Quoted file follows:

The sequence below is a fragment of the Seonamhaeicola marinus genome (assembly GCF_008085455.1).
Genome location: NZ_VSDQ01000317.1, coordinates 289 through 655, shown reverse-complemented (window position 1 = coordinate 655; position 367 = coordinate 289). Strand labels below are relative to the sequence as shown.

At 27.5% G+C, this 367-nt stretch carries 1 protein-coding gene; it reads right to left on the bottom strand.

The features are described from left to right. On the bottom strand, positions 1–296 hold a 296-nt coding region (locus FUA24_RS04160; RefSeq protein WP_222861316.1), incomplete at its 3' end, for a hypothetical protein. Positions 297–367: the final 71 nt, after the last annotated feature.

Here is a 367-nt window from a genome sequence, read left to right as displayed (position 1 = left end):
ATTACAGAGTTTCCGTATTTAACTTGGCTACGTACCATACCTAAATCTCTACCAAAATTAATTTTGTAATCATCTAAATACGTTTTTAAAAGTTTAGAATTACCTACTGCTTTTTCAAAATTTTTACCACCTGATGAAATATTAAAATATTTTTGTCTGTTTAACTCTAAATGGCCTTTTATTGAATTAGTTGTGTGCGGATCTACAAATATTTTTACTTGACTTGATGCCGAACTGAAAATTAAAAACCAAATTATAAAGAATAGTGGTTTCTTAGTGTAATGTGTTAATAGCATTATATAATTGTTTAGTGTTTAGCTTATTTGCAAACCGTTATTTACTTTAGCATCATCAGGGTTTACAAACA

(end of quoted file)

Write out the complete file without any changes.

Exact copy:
The sequence below is a fragment of the Seonamhaeicola marinus genome (assembly GCF_008085455.1).
Genome location: NZ_VSDQ01000317.1, coordinates 289 through 655, shown reverse-complemented (window position 1 = coordinate 655; position 367 = coordinate 289). Strand labels below are relative to the sequence as shown.

At 27.5% G+C, this 367-nt stretch carries 1 protein-coding gene; it reads right to left on the bottom strand.

The features are described from left to right. On the bottom strand, positions 1–296 hold a 296-nt coding region (locus FUA24_RS04160; RefSeq protein WP_222861316.1), incomplete at its 3' end, for a hypothetical protein. Positions 297–367: the final 71 nt, after the last annotated feature.

Here is a 367-nt window from a genome sequence, read left to right as displayed (position 1 = left end):
ATTACAGAGTTTCCGTATTTAACTTGGCTACGTACCATACCTAAATCTCTACCAAAATTAATTTTGTAATCATCTAAATACGTTTTTAAAAGTTTAGAATTACCTACTGCTTTTTCAAAATTTTTACCACCTGATGAAATATTAAAATATTTTTGTCTGTTTAACTCTAAATGGCCTTTTATTGAATTAGTTGTGTGCGGATCTACAAATATTTTTACTTGACTTGATGCCGAACTGAAAATTAAAAACCAAATTATAAAGAATAGTGGTTTCTTAGTGTAATGTGTTAATAGCATTATATAATTGTTTAGTGTTTAGCTTATTTGCAAACCGTTATTTACTTTAGCATCATCAGGGTTTACAAACA